It took seven hours and 43 minutes for the fastest sailboat to complete the 'Round the Island race on Saturday. Sforzando, captained by Blair Brown of the New Bedford Yacht Club, was the first to cross the finish in the Edgartown outer harbor at 3:43 p.m. The speedy Taylor 44's lap around the Island typified the pace of most sailing in the 80th annual Edgartown Yacht Club event.
The three days of racing that began on Thursday were fast, fun and full of sailors of all ages.
"The regatta was a great success. It is very easy when the winds are cooperative. We had some pretty good breezes," said Sam Warriner, regatta chairman and rear commodore for the club.
William Roman, manager of the Edgartown Yacht Club, said: "We did have a brief postponement on Thursday morning after a thunderstorm passed. But otherwise it was beautiful weather for racing. It was a great blend of tradition and fine sailing; this is so indicative of Edgartown."
More than 400 sailors participated in the many races of the regatta. On Saturday afternoon, there was a record turnout for the prize ceremony in the main hall. The ages of the sailors ranged from eight years old to over 80, and they gathered under paintings of the whaling era. The ceremony was opened by Ned Brooks, race committee chairman. "It was the greatest turnout I've ever seen," Mr. Roman said.
Mr. Brooks told the Gazette yesterday: "The regatta traditionally has good winds. We maintained that tradition this year. We had steady, strong southwest winds, the kind that Edgartown is famous for. Everyone had a heck of a good time, whether it was a record turnout for the kids or the 'Round the Island race.
"From year to year, my favorite sight is watching the Wianno seniors coming downwind with all their multicolored spinnakers. But this year, the start of the 'Round the Island race was the best sight," Mr. Brooks said. Fog covered Vineyard Sound early in the morning. The sun gradually broke through and bathed the sailboats in soft light.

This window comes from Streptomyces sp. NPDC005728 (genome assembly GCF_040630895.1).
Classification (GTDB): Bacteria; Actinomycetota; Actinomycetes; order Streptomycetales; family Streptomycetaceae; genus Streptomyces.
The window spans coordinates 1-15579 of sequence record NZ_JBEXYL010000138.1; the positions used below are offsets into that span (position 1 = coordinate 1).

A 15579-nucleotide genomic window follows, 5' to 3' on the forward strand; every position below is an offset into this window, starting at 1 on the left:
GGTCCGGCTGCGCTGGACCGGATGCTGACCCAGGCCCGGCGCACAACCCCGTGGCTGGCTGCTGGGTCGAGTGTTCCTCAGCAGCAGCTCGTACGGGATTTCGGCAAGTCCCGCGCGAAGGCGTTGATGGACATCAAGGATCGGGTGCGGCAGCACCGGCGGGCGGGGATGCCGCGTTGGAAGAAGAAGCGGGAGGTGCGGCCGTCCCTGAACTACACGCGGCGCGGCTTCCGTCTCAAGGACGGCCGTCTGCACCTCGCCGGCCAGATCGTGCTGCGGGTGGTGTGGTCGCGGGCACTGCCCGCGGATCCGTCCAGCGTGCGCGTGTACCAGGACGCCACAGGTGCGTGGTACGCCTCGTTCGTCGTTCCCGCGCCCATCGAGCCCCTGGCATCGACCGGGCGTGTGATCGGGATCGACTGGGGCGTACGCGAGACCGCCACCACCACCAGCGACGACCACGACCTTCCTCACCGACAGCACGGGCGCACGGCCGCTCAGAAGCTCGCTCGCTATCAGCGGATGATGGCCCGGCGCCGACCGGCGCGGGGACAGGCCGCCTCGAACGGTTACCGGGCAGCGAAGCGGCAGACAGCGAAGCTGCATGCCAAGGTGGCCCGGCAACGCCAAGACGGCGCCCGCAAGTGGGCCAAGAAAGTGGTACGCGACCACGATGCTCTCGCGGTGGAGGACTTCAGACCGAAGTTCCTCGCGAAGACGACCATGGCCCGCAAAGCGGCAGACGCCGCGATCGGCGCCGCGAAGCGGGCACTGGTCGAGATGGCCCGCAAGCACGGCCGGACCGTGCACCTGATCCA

Mr. Brooks and the racing committee that officiated the start of the race observed from aboard the 90-foot Berger powerboat Wimil, owned by Edgartown summer residents Bill J. and Beth Lynch. The vessel, built last year, is named after the couple's two children, William and Michael.
The start of the race around the Island was a spectacle. The race was divided into two divisions, those with and those without spinnakers. A sailboat named Upbeat was the first across the start in the first race.
Mr. Warriner was a participant in the race, in his boat High Tide, a 35.5-foot sloop. "We started off with a reach. There were 15 boats in our class," he said, sailing without spinnakers. "We finished the race at 5:58 p.m., rushed home and made it in time to go to the Sail Martha's Vineyard dinner in Vineyard Haven."
John Nugent of the 51-foot Swan sailboat Godspeed was also fast enough to complete the race and still attend the Sail Martha's Vineyard auction.
"It was a beautiful sail around the Island," said Mr. Warriner. "The weather was great."
Dame of Sark, a beautiful 40-foot Concordia yawl, won the non-spinnaker class race. She is captained by Stephen Donovan, a club member. The yawl's shiny varnished wood hull was a sight to see and a local favorite. This was the third year she has won her class. "She is the oldest boat in the fleet," said Mr. Roman.
The Holmes Hole Sailing Association was a team winner in the 'Round the Island Race. Mr. Warriner explained that three teams of sailboats competed for prizes in the race. Each team consisted of three sailboats. Edgartown Yacht Club had two teams. Beverly Yacht Club and the New Bedford Yacht Club had a team. The Holmes Hole Sailing Association was represented by the following boats: Solitude, a Swan 36, captained by John Amabile; Lapwing, a Geiger 35, captained by Phil Zell and Three Boy Breeze, a J-44, captained by Gene Berardi. Mr. Amabile placed second in the non-spinnaker division; Mr. Zell won the spinnaker division and Mr. Berardi placed 10th in the spinnaker division.
The team couldn't be at the awards ceremony on Sunday because they were back out on the water sailing in another Holmes Hole Sunday race.
Yesterday the Edgartown Yacht Club clubhouse was a good deal quieter than over the weekend. Employees and volunteers were clearly enjoying the slower pace.
Attention now shifts to August. Mr. Warriner said the club is planning now for the annual 12 metre regatta slated for August 8, 9 and 10. "We are hoping for 15 boats, the largest number ever," Mr. Warriner said.